Over the past couple of weeks there have been a number of topics that I have felt blog-worthy. With a fully-loaded schedule, I was not in a position to sit down and draft any of them. Now, back in Dar and attempting to get caught up on things, I'm realizing that the topics are: a) forgotten, b) not as interesting as I thought they were at the time, or c) just as interesting or more interesting than I was thinking at the time but inappropriate to communicate to the entire world.
Regarding the last one, I've wondered how it is with people who have more interesting jobs than I. I picture some Interpol or CIA agents who discover some fascinating information, possibly incriminating someone famous, and they successfully keep the information for themselves until they die or write their tell-all book some 25 years later. I certainly don't compare my withheld stories to such things as that, though I do think that there is some pretty crazy, sometimes even humorous, stuff going on that would likely get me into trouble if I wrote it up. I fear that such stories will, over time, veer into the "not as interesting as time passes" category. It's tough to guess what things age well.
Last week I went to visit the camps and staff in the field with the Regional Director (aka my boss). It was a good trip overall and things seemed to be moving along well. The situation in the Burundian camp is tense and still likely to come to a head at some point. The standoff between the refugees and the government continues and the latter, in the opinion of one UN official, will eventually win out. We shall see but don't expect me to speculate on it here.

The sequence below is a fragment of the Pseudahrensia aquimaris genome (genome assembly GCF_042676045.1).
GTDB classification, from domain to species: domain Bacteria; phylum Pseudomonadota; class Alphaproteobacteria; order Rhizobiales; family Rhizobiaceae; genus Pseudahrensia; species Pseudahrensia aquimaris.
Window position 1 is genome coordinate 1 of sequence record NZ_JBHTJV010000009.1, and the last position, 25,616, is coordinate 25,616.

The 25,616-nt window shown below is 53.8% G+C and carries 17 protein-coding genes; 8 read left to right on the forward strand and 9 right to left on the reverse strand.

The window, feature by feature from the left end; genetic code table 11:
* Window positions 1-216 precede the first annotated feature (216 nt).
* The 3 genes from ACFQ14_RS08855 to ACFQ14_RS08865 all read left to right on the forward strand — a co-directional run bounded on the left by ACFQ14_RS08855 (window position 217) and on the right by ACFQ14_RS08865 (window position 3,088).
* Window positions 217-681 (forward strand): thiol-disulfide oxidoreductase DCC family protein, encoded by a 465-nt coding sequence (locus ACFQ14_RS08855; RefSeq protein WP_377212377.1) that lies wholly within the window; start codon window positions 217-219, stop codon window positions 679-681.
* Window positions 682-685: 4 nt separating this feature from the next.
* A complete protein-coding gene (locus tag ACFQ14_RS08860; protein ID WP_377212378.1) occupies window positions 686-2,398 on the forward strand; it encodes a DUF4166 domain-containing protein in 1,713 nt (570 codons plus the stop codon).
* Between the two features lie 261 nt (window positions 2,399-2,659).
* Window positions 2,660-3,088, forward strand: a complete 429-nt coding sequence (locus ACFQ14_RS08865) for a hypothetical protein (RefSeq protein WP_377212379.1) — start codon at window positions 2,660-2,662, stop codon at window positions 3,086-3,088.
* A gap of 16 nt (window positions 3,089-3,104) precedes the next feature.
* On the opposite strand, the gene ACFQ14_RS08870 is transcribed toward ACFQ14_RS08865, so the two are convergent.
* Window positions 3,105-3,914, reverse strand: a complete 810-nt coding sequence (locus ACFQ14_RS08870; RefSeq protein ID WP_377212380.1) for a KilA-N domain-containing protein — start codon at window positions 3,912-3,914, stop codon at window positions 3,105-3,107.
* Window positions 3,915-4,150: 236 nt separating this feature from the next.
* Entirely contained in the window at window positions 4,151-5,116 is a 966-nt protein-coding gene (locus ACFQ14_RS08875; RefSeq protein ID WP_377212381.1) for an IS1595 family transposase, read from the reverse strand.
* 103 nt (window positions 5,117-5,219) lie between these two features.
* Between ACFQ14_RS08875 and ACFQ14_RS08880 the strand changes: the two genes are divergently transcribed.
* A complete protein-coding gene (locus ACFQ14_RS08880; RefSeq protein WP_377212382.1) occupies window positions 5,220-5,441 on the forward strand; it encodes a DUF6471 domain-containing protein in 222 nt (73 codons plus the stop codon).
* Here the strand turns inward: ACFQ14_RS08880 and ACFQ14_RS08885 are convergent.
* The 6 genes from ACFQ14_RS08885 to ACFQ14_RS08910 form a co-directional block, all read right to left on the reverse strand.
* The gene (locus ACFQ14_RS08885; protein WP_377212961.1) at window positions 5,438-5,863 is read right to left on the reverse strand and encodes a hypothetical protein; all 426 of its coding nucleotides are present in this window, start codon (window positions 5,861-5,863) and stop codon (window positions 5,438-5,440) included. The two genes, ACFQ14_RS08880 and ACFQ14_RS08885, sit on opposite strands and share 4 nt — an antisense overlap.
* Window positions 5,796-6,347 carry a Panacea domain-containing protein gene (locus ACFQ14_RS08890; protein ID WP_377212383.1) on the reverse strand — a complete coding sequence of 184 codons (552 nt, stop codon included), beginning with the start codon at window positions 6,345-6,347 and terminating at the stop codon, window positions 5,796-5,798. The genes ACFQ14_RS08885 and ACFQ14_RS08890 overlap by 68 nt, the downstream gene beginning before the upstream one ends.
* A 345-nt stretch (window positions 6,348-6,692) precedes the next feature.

The one program that I am excited about is the Community-Based Rehabilitation sector. It's particularly interesting to me because I haven't had much experience with it in the past.
Child being treated for clubfoot, therapy that will enable the child to grow up with normal functionality. The condition would have otherwise crippled the child for life.
The program focuses on people with disabilities. In a refugee camp this is a marginalized group within a marginalized group. The staff conduct home visits, physiotherapy and orthopaedic support as well as counseling. They also do awareness campaigns in the camp on issues surrounding the disabled. The program has been hampered in the past by lack of resources, materials to build prosthetics, a generator to power tools, fuel, etc. so it was good to see it actually up and running.
New wheels for guys that otherwise would drag themselves around or need to be carried. Very cool.
We also visited a new drop-in center for our Gender-Based Violence sector. It's not completed yet but it's in the final stages. There was already one center but due to the significant size of the camp, we decided a second one was necessary to make it more accessible to women who live a long distance from the other one. It's actually an area of the camp I don't know very well. It was easy to see that they don't get visitors much.
Kids came from everywhere to see what the white visitors were up to. I was shaking hands and bumping fists with the waist-high mob. These kids crack me up and I always wish I had more time to hang out. Their grubby little hands were covered with everything from dried snot to red dirt, mud, etc. As I got back in the Land Cruiser I noticed that my right hand was covered with traces of my contact with the exuberant horde. I figured it wise to avoid eating with that hand until I cleaned up a bit.
It was my second to the last visit to the camps. I have one more before we leave for Bujumbura. It's going to be sad to leave this all but it was very nice to see that things are going well. This was confirmed by the positive comments we received in our visits to the UN and government officials. Pretty cool, after all we've gone through over the past couple of years, to leave behind something you feel good about.
"Let's pray that the human race never escapes from Earth to spread its iniquity elsewhere."
C. S. Lewis